Heiko H. Caimi – Improvements

Chadi, on all fours on the trash pile, rummaged frantically: at the shed they paid tin ten cents per kilogram. He was only seven and he couldn’t take so many kilograms, but he got crafty: he stole a shopping cart, and thanks to it he could take lots and lots of tins. He could earn up to seven euro per day, when things ran well.

«Hey you» a voice behind him said.
He turned around suddenly. It could be the man in uniform that had run after him the day before. Thank God he managed to hide the shopping cart in the trees and to burrow in a big bush. That one passed and he hadn’t noticed anything.
An elegant man in suit and tie was staring at him. Behind him a big black car was waiting with the engine running. What was a man like him doing there?
Chadi looked around for an escape.
«Do you want to earn ten euro per day?» the man addressed him.
Ten euro? At least, it would have been one hundred more euro per month.
Chadi got off the dump and approached the man with distrust. The man told him that he worked for a shoe factory, and that he would assume him for ten euro per day. The work shift was from eight in the morning to eight in the evening with a break of half an hour. He also explained how to find the factory.
«Then, are you in?» he finally asked.
«First, I should tell dad» the children answered.
«It’s right» the man concluded. «If he says yes, you know where to come».
The place wasn’t far away and he knew how to get there. Thanks to the skateboard that he had found the week before and that he had fixed with his friend Sabri, he could reach the factory quickly.
The man went away and Chadi ran to the shed to sell the collected tin. Then he came back home, and he spoke with mom. Mom said that they had to wait for dad. His brothers were curious. That evening dad told him that it was a good opportunity, and that he couldn’t miss it. Moreover, if he had worked for the shoe factory, he would have stopped working under the rain and risking to cut with things that people threw away. So, it was a good thing, and Chadi couldn’t wait to tell Sabri. Who knows how envious he would have been.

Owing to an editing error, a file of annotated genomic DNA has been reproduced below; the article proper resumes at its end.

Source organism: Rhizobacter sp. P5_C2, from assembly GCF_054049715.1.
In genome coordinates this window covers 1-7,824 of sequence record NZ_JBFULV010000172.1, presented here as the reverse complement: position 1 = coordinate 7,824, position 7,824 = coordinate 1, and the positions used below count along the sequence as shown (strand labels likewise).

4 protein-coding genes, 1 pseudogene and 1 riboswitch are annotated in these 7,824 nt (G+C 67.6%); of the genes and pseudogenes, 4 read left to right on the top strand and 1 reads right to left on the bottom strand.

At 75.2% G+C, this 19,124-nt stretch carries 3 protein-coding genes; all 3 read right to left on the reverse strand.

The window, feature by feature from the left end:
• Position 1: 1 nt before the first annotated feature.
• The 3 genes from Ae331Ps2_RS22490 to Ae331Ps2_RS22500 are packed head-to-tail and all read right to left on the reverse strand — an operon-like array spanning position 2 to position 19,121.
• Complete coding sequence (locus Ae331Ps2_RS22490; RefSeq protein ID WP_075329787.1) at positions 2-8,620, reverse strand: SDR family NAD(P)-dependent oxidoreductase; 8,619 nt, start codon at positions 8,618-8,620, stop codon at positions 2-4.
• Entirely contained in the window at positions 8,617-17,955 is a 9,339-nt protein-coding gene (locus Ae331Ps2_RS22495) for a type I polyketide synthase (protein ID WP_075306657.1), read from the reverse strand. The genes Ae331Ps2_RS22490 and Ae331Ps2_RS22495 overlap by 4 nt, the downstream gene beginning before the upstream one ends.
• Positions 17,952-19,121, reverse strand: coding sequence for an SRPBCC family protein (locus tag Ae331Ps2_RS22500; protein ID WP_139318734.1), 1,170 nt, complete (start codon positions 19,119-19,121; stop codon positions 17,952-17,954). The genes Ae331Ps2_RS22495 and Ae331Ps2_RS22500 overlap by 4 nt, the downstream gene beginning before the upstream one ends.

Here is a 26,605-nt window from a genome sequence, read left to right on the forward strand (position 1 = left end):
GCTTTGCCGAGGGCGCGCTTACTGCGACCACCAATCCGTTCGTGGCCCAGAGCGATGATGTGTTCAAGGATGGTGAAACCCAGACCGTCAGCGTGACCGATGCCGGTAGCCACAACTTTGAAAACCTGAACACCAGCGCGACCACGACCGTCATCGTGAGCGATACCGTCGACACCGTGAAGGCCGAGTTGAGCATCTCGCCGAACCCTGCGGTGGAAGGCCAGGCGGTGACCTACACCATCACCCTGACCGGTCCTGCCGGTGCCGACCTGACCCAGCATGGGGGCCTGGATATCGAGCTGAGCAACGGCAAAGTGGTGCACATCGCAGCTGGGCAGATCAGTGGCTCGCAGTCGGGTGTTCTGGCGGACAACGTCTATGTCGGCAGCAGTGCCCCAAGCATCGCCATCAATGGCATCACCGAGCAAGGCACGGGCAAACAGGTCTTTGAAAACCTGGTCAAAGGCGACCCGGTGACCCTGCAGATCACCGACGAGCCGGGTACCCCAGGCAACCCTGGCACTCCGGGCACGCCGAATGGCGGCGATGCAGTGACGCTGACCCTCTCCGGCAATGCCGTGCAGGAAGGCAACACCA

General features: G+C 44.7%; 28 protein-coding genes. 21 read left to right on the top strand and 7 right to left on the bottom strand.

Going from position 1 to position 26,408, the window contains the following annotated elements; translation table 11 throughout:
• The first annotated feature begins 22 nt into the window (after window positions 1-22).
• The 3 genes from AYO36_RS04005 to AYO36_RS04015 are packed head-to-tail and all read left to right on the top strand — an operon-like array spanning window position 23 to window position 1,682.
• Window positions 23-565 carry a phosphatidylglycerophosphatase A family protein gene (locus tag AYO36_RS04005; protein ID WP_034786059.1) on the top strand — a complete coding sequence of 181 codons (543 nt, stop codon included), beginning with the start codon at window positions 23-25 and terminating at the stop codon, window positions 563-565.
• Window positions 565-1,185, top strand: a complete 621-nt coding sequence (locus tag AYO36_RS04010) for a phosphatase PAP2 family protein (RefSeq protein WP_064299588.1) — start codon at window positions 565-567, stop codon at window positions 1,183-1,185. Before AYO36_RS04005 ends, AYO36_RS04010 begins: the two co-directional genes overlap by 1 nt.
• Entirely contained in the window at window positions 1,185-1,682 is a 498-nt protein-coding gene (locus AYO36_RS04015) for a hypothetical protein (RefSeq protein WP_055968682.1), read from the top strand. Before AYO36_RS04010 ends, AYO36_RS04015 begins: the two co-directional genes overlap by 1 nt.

The next morning he went to the shoe factory. Another man welcomed him with a half smile on his face and let him down a dark staircase.
At the end of the staircase there was a door. The man opened it, pushed inside the child and told a man that was there to train the new lost puppy. That’s exactly what he said, lost puppy.
The room was huge and badly lit, there were some old and rusty machineries and a lot of other children that worked, sitting or standing, shoe parts: some of them the soles, some the strings, some the upper; some sewed, some glued, some dyed. The other children raised their heads slightly to look at him, then they came back to work without saying hello. Who knows, maybe he would have made friends with them and after the work they would have played together.
The man that had accompanied him exited, and the other man grabbed Chadi’s arm and took him to a machinery where another child was working. Chadi was happy. It was full of children there, and he would have done a job that allowed him to stay warm and to earn more. In the family they would all be better off, thanks to him. He was proud of it.

Translation by Marco Pinnavaia (edited by Francesca Ceccarelli)